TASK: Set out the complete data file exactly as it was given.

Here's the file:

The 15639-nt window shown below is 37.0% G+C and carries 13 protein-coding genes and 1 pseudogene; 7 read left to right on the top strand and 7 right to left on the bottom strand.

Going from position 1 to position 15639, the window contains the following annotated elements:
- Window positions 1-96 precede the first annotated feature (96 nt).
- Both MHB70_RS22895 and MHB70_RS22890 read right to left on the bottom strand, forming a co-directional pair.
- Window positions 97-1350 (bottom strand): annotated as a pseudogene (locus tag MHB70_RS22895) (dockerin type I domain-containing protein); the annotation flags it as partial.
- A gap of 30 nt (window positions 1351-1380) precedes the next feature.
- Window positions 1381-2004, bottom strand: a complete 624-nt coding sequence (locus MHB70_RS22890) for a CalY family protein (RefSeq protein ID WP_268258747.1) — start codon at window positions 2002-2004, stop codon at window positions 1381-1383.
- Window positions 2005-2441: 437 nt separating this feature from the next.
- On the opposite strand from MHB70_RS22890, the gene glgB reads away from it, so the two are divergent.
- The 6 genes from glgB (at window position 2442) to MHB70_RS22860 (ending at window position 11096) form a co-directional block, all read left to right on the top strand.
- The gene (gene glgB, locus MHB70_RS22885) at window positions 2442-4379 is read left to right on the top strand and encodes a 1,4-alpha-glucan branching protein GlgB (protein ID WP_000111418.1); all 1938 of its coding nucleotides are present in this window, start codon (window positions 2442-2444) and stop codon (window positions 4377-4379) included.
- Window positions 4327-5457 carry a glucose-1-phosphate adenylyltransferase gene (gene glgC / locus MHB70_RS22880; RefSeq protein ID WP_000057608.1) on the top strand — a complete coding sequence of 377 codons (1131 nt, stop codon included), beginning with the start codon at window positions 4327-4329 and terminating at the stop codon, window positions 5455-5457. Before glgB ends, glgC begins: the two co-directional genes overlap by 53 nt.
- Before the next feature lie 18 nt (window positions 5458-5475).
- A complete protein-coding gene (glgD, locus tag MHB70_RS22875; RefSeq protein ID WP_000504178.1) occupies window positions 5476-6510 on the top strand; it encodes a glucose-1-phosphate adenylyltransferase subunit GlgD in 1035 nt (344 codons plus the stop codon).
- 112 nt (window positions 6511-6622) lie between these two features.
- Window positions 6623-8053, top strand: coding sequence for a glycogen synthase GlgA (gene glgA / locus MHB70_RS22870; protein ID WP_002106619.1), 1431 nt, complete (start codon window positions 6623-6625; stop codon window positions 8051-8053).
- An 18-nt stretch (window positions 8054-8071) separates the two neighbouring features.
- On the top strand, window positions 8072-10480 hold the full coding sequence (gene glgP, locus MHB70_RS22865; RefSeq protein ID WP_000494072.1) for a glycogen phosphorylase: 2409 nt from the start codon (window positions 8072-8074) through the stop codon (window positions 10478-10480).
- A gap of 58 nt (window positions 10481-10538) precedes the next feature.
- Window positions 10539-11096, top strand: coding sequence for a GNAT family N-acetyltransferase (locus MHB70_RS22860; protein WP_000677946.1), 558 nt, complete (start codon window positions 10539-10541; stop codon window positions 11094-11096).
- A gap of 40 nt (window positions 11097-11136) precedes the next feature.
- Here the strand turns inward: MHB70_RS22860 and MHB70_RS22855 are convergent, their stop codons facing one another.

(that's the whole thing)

The 15639-nt window shown below is 37.0% G+C and carries 13 protein-coding genes and 1 pseudogene; 7 read left to right on the top strand and 7 right to left on the bottom strand.

Going from position 1 to position 15639, the window contains the following annotated elements:
- Window positions 1-96 precede the first annotated feature (96 nt).
- Both MHB70_RS22895 and MHB70_RS22890 read right to left on the bottom strand, forming a co-directional pair.
- Window positions 97-1350 (bottom strand): annotated as a pseudogene (locus tag MHB70_RS22895) (dockerin type I domain-containing protein); the annotation flags it as partial.
- A gap of 30 nt (window positions 1351-1380) precedes the next feature.
- Window positions 1381-2004, bottom strand: a complete 624-nt coding sequence (locus MHB70_RS22890) for a CalY family protein (RefSeq protein ID WP_268258747.1) — start codon at window positions 2002-2004, stop codon at window positions 1381-1383.
- Window positions 2005-2441: 437 nt separating this feature from the next.
- On the opposite strand from MHB70_RS22890, the gene glgB reads away from it, so the two are divergent.
- The 6 genes from glgB (at window position 2442) to MHB70_RS22860 (ending at window position 11096) form a co-directional block, all read left to right on the top strand.
- The gene (gene glgB, locus MHB70_RS22885) at window positions 2442-4379 is read left to right on the top strand and encodes a 1,4-alpha-glucan branching protein GlgB (protein ID WP_000111418.1); all 1938 of its coding nucleotides are present in this window, start codon (window positions 2442-2444) and stop codon (window positions 4377-4379) included.
- Window positions 4327-5457 carry a glucose-1-phosphate adenylyltransferase gene (gene glgC / locus MHB70_RS22880; RefSeq protein ID WP_000057608.1) on the top strand — a complete coding sequence of 377 codons (1131 nt, stop codon included), beginning with the start codon at window positions 4327-4329 and terminating at the stop codon, window positions 5455-5457. Before glgB ends, glgC begins: the two co-directional genes overlap by 53 nt.
- Before the next feature lie 18 nt (window positions 5458-5475).
- A complete protein-coding gene (glgD, locus tag MHB70_RS22875; RefSeq protein ID WP_000504178.1) occupies window positions 5476-6510 on the top strand; it encodes a glucose-1-phosphate adenylyltransferase subunit GlgD in 1035 nt (344 codons plus the stop codon).
- 112 nt (window positions 6511-6622) lie between these two features.
- Window positions 6623-8053, top strand: coding sequence for a glycogen synthase GlgA (gene glgA / locus MHB70_RS22870; protein ID WP_002106619.1), 1431 nt, complete (start codon window positions 6623-6625; stop codon window positions 8051-8053).
- An 18-nt stretch (window positions 8054-8071) separates the two neighbouring features.
- On the top strand, window positions 8072-10480 hold the full coding sequence (gene glgP, locus MHB70_RS22865; RefSeq protein ID WP_000494072.1) for a glycogen phosphorylase: 2409 nt from the start codon (window positions 8072-8074) through the stop codon (window positions 10478-10480).
- A gap of 58 nt (window positions 10481-10538) precedes the next feature.
- Window positions 10539-11096, top strand: coding sequence for a GNAT family N-acetyltransferase (locus MHB70_RS22860; protein WP_000677946.1), 558 nt, complete (start codon window positions 10539-10541; stop codon window positions 11094-11096).
- A gap of 40 nt (window positions 11097-11136) precedes the next feature.
- Here the strand turns inward: MHB70_RS22860 and MHB70_RS22855 are convergent, their stop codons facing one another.